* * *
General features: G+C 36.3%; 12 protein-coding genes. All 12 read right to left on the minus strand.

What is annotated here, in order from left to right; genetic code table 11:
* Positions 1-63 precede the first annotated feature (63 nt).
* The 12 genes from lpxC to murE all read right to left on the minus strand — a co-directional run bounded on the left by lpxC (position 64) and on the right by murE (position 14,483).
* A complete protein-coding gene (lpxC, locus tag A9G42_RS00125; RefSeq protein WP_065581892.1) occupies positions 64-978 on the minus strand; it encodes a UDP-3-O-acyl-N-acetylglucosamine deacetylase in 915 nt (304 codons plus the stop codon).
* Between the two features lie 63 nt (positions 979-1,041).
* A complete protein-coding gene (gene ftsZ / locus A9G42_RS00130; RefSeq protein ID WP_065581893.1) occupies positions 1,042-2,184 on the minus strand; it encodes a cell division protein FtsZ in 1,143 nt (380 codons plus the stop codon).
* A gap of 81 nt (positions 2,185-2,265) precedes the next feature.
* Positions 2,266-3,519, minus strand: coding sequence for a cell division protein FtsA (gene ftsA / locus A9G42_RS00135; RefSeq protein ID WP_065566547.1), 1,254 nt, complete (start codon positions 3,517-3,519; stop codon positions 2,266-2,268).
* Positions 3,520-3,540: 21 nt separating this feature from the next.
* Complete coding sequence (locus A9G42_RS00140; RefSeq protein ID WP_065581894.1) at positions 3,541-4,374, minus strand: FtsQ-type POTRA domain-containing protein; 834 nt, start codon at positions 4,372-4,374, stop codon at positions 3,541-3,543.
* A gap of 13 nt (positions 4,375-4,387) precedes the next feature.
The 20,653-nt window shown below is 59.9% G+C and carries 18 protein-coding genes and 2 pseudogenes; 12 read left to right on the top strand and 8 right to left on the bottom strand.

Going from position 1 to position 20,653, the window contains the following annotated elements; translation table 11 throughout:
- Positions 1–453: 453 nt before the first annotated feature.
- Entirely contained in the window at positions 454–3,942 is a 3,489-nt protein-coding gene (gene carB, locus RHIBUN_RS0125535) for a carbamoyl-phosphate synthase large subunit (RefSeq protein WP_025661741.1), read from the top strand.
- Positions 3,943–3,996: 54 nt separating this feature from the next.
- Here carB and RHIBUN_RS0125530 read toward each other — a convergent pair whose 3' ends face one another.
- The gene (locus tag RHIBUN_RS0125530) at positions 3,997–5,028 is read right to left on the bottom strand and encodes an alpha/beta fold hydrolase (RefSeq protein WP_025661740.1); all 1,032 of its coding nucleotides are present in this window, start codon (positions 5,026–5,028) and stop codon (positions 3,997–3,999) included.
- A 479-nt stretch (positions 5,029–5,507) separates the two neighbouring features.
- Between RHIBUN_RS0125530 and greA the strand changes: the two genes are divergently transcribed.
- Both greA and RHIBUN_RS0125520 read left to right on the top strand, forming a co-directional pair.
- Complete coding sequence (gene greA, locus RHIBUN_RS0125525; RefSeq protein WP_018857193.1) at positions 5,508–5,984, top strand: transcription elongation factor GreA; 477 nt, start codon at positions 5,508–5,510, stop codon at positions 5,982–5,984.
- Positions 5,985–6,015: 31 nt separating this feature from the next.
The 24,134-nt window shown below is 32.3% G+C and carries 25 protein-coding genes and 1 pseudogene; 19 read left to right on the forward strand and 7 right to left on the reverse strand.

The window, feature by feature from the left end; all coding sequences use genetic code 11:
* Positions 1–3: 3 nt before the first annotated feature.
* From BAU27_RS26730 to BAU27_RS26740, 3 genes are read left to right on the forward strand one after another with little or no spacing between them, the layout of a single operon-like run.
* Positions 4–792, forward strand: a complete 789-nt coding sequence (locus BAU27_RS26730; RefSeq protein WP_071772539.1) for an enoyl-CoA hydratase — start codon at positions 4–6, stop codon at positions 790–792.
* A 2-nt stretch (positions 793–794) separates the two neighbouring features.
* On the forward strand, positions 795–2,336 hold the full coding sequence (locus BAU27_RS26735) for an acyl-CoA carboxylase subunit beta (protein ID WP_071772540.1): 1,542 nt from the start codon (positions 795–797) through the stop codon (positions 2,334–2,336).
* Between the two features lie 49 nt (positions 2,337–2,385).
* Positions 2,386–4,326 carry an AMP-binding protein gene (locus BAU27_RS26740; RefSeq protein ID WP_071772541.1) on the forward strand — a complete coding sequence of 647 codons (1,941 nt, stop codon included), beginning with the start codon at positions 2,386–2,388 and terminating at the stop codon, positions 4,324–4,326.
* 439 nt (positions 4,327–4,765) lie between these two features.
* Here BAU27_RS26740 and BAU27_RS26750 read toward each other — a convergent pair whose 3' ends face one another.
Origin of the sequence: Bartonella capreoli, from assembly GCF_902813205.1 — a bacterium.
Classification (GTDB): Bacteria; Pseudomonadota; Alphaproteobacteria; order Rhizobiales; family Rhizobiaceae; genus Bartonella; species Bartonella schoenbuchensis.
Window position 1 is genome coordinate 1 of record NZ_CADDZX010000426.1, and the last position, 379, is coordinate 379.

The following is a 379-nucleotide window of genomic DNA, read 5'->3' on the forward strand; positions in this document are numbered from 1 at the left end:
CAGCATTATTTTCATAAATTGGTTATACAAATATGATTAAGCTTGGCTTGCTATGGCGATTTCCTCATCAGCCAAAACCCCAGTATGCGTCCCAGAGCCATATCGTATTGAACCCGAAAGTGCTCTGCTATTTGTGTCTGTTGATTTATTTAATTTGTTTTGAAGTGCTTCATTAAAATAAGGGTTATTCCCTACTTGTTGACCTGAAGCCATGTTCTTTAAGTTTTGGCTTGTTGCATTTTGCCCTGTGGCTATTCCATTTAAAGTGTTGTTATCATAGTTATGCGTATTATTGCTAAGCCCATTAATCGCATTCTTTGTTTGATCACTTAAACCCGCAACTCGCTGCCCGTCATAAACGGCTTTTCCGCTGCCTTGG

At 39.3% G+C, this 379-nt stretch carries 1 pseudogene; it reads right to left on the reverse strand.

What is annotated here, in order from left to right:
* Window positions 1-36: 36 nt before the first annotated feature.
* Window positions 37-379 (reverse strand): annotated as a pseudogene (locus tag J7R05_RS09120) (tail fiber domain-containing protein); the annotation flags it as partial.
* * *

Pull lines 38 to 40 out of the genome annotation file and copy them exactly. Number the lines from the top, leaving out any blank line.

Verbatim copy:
Window position 1 is genome coordinate 1 of record NZ_CADDZX010000426.1, and the last position, 379, is coordinate 379.

The following is a 379-nucleotide window of genomic DNA, read 5'->3' on the forward strand; positions in this document are numbered from 1 at the left end:
CAGCATTATTTTCATAAATTGGTTATACAAATATGATTAAGCTTGGCTTGCTATGGCGATTTCCTCATCAGCCAAAACCCCAGTATGCGTCCCAGAGCCATATCGTATTGAACCCGAAAGTGCTCTGCTATTTGTGTCTGTTGATTTATTTAATTTGTTTTGAAGTGCTTCATTAAAATAAGGGTTATTCCCTACTTGTTGACCTGAAGCCATGTTCTTTAAGTTTTGGCTTGTTGCATTTTGCCCTGTGGCTATTCCATTTAAAGTGTTGTTATCATAGTTATGCGTATTATTGCTAAGCCCATTAATCGCATTCTTTGTTTGATCACTTAAACCCGCAACTCGCTGCCCGTCATAAACGGCTTTTCCGCTGCCTTGG